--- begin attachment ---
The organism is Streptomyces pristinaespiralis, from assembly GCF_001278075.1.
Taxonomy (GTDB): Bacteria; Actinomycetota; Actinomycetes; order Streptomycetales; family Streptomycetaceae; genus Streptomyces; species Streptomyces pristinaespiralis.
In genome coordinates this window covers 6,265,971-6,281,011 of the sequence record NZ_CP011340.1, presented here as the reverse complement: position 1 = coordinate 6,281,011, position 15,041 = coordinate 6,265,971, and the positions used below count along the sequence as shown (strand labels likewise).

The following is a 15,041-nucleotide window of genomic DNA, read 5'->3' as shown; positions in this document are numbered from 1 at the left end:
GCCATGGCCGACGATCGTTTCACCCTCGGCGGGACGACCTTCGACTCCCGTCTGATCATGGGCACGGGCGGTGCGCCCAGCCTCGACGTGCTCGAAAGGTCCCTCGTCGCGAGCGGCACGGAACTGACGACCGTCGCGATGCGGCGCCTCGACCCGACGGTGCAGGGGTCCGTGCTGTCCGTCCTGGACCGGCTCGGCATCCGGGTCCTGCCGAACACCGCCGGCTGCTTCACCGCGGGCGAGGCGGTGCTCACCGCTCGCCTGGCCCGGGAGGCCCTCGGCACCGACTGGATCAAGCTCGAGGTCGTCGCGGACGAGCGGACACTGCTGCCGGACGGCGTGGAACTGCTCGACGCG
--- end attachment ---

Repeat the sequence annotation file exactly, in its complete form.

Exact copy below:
The organism is Streptomyces pristinaespiralis, from assembly GCF_001278075.1.
Taxonomy (GTDB): Bacteria; Actinomycetota; Actinomycetes; order Streptomycetales; family Streptomycetaceae; genus Streptomyces; species Streptomyces pristinaespiralis.
In genome coordinates this window covers 6,265,971-6,281,011 of the sequence record NZ_CP011340.1, presented here as the reverse complement: position 1 = coordinate 6,281,011, position 15,041 = coordinate 6,265,971, and the positions used below count along the sequence as shown (strand labels likewise).

The following is a 15,041-nucleotide window of genomic DNA, read 5'->3' as shown; positions in this document are numbered from 1 at the left end:
GCCATGGCCGACGATCGTTTCACCCTCGGCGGGACGACCTTCGACTCCCGTCTGATCATGGGCACGGGCGGTGCGCCCAGCCTCGACGTGCTCGAAAGGTCCCTCGTCGCGAGCGGCACGGAACTGACGACCGTCGCGATGCGGCGCCTCGACCCGACGGTGCAGGGGTCCGTGCTGTCCGTCCTGGACCGGCTCGGCATCCGGGTCCTGCCGAACACCGCCGGCTGCTTCACCGCGGGCGAGGCGGTGCTCACCGCTCGCCTGGCCCGGGAGGCCCTCGGCACCGACTGGATCAAGCTCGAGGTCGTCGCGGACGAGCGGACACTGCTGCCGGACGGCGTGGAACTGCTCGACGCG